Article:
Snow Bunting

3.5" x 5.5" (9 x 14 cm)
Stock #:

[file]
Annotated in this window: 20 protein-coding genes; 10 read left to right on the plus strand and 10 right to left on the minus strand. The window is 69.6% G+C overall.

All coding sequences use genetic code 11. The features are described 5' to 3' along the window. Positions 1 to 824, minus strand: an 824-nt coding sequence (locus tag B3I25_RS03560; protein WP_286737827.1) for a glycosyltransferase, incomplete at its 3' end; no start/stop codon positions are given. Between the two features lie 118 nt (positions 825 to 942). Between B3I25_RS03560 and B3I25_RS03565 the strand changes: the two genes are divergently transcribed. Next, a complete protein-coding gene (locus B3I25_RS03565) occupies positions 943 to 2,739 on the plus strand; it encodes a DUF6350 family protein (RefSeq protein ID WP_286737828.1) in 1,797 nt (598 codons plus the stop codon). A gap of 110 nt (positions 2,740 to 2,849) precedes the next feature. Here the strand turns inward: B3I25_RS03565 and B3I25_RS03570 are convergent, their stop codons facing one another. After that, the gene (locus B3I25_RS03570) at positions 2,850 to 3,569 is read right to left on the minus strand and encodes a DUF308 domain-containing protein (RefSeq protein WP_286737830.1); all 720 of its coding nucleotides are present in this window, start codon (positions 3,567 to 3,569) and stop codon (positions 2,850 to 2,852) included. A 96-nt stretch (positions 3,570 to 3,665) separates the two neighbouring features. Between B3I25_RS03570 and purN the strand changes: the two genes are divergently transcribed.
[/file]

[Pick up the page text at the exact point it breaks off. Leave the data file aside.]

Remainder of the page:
No. 38 Snow Bunting Length 7 inches Snow Buntings or Snowflakes belong to that small group of birds which, like the Shore Lark and the Lapland Longspur, come drifting down before the smiting blasts of winter. This species is most appropriately named, for it is the only member of the Sparrow family in which white predominates on all its body. The birds, indeed, seem like animated snowflakes as they quietly settle down in large flocks to feed in the snow-clad fields. Snow Buntings feed entirely on seeds, of which they seem to find a plentiful supply no matter how deep the snow or severe the weather. They are rather restless and active birds, starting up the slightest provocation as though tossed into the air, after which they go wheeling across the country to alight in some fresh foraging ground. They sometimes sing cheerily when flying through the chill blasts. With the disappearance of the snow these birds return again to their far northern home. The nest is of grass and moss and lined with feathers. From three to five eggs are laid, pale greenish-white, speckled with brown. Classification: Order Passeres. Family Fringillidae. Scientific name: Plectrophenax nivalis. Range: Throughout the northern parts of the Northern Hemisphere. In North America it breeds from Labrador and Hudson Bay northward. Winters irregularly south into Northern United States. No. 38 from set of 50 Winter Birds of the Northeastern United States. Published by the National Association of Audubon Societies. 1974 Broadway, New York City. Price per set, in a box, $1.00, post paid

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